US President Barack Obama is concluding his visit to Kenya with a televised address at a sports stadium in the capital, Nairobi.
The BBC’s Karen Allen in Nairobi says he is expected to underscore the shared values of the two countries but also touch on human rights.
On Saturday, President Obama discussed security issues with his Kenyan counterpart, Uhuru Kenyatta.
Later on Sunday, President Obama will fly on to Ethiopia.
The Kasarani stadium, where the US leader will make his speech, was last year used as a controversial detention camp for hundreds of Somalis during an operation against the Islamist group al-Shabab.
Our correspondent says Mr Obama is expected to warn that such tactics risk alienating communities and stoking radicalism.
On Saturday Mr Obama acknowledged the role the Kenyan government had played in the fight against militant groups such as al-Shabab.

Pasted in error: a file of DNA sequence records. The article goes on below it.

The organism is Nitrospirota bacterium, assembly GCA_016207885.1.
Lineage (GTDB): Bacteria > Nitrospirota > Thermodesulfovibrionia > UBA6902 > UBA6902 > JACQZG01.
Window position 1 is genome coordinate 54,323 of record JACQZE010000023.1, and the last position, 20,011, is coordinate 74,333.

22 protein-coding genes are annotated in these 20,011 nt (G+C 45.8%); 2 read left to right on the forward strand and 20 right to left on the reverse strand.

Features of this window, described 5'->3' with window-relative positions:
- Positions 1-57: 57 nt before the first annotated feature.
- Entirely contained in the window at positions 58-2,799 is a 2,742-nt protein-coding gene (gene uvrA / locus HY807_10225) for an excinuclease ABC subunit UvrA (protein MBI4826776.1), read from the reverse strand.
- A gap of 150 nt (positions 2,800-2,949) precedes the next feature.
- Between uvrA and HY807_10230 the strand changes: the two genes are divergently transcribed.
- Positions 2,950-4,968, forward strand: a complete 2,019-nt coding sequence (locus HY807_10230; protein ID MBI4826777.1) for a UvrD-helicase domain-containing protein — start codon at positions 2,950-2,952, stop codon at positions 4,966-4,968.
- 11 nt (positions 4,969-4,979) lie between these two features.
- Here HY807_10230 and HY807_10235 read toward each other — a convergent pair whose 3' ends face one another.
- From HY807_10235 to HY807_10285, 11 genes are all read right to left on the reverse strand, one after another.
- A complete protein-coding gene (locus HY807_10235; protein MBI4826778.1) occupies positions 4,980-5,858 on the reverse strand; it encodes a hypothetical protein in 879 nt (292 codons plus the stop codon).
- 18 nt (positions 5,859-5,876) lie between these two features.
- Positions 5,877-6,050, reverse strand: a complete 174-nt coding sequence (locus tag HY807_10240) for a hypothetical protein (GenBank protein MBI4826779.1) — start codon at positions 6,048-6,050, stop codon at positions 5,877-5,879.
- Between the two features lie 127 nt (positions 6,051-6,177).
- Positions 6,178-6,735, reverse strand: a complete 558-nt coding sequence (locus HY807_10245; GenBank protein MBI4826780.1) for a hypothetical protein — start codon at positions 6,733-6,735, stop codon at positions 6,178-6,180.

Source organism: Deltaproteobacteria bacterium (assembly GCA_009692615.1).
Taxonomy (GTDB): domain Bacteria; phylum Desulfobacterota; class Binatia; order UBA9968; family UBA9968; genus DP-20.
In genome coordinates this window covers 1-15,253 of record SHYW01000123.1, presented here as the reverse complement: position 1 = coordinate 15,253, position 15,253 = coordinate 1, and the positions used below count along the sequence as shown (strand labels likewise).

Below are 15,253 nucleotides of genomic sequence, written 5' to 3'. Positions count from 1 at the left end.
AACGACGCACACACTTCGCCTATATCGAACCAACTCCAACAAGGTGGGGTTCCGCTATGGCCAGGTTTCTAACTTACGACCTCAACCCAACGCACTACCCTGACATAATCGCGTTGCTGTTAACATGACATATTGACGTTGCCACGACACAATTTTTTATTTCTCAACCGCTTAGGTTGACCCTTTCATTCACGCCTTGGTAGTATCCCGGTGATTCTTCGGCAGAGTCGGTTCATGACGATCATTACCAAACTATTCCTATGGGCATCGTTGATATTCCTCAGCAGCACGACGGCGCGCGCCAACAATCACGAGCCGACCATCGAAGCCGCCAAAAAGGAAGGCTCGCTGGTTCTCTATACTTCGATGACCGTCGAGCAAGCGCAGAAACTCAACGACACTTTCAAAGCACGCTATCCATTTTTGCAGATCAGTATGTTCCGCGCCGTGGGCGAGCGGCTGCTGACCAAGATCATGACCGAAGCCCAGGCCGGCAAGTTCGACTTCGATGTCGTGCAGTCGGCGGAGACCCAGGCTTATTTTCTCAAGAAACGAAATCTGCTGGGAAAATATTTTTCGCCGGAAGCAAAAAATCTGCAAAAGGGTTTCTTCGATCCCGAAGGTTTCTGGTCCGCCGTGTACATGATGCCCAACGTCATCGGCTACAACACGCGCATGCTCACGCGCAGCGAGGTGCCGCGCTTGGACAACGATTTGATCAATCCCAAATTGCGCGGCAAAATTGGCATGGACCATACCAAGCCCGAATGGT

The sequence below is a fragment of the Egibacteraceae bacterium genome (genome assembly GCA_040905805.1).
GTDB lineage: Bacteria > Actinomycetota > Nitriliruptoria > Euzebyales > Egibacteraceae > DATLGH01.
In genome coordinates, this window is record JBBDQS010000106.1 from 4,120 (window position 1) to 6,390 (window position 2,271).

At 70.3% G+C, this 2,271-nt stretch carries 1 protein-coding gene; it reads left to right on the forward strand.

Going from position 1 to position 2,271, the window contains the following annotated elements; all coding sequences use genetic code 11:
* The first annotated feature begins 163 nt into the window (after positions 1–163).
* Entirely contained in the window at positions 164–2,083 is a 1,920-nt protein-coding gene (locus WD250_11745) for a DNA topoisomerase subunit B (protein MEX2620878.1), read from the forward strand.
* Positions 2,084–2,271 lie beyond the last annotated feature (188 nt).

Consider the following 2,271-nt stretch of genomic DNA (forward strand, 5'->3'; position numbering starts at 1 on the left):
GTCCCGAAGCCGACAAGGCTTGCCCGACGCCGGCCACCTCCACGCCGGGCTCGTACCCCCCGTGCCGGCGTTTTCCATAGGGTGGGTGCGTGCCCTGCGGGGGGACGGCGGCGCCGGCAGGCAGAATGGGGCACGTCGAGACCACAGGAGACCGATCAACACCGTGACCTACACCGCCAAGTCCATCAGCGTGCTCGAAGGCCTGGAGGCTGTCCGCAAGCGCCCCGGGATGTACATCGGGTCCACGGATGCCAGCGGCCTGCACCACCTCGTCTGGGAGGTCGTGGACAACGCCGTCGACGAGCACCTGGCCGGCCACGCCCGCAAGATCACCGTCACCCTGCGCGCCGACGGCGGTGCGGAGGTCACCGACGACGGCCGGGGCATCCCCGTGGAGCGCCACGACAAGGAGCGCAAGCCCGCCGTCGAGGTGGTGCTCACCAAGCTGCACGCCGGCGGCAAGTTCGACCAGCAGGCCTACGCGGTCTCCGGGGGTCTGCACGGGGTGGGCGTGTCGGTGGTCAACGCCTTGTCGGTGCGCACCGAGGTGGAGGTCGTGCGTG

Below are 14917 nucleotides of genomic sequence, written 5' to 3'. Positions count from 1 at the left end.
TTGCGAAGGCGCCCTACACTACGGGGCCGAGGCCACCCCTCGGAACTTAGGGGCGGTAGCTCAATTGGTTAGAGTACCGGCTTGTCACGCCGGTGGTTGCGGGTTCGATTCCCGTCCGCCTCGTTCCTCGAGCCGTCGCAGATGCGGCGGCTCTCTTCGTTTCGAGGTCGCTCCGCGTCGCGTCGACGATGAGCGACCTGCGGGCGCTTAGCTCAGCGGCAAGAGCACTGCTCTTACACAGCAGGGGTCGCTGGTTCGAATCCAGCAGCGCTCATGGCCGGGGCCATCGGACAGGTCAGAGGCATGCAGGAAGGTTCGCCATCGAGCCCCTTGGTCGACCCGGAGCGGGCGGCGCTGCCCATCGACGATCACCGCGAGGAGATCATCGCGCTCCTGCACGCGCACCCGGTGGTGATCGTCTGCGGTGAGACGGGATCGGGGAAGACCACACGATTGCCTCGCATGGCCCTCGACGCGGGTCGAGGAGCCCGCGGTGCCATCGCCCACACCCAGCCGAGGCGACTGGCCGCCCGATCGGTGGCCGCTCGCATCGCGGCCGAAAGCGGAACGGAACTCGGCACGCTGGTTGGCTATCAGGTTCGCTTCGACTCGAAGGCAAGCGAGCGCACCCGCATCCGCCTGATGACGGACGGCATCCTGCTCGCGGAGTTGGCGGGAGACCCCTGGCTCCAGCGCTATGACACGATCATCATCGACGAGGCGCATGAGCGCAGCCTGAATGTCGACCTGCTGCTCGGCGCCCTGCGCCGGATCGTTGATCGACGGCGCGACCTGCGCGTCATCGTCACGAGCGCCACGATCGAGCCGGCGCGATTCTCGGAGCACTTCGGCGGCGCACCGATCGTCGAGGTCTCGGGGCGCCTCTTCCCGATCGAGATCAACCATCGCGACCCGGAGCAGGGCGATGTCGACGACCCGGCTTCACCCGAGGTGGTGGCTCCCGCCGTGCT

The jihadist group has carried out a deadly campaign in Kenya including the 2013 attack on Nairobi’s Westgate shopping centre and an attack in April in Garissa that killed nearly 150 people.
Security has been tight for Mr Obama’s two-day visit to Kenya.
The trip, which began on Friday, is his first visit as president to the land where his father was born.
In Ethiopia, he will be the first US president to visit the country. He will also become the first US leader to address the 54-member African Union (AU) on Tuesday.
AU Commission chief Nkosazana Dlamini-Zuma described the trip to Ethiopia as a “historic visit” that would “broaden and deepen the relationship between the AU and the US”.
On Saturday, Mr Obama praised Africa’s economic and business potential in a speech at a business summit.
He also visited a memorial for those killed in the 1998 US embassy bombing in Nairobi.
After holding bilateral talks, President Obama and President Kenyatta said they were “united against terrorism”.
But they differed sharply in their positions on gay rights. While Mr Obama spoke strongly against discrimination, Mr Kenyatta said Kenya did not share the same values.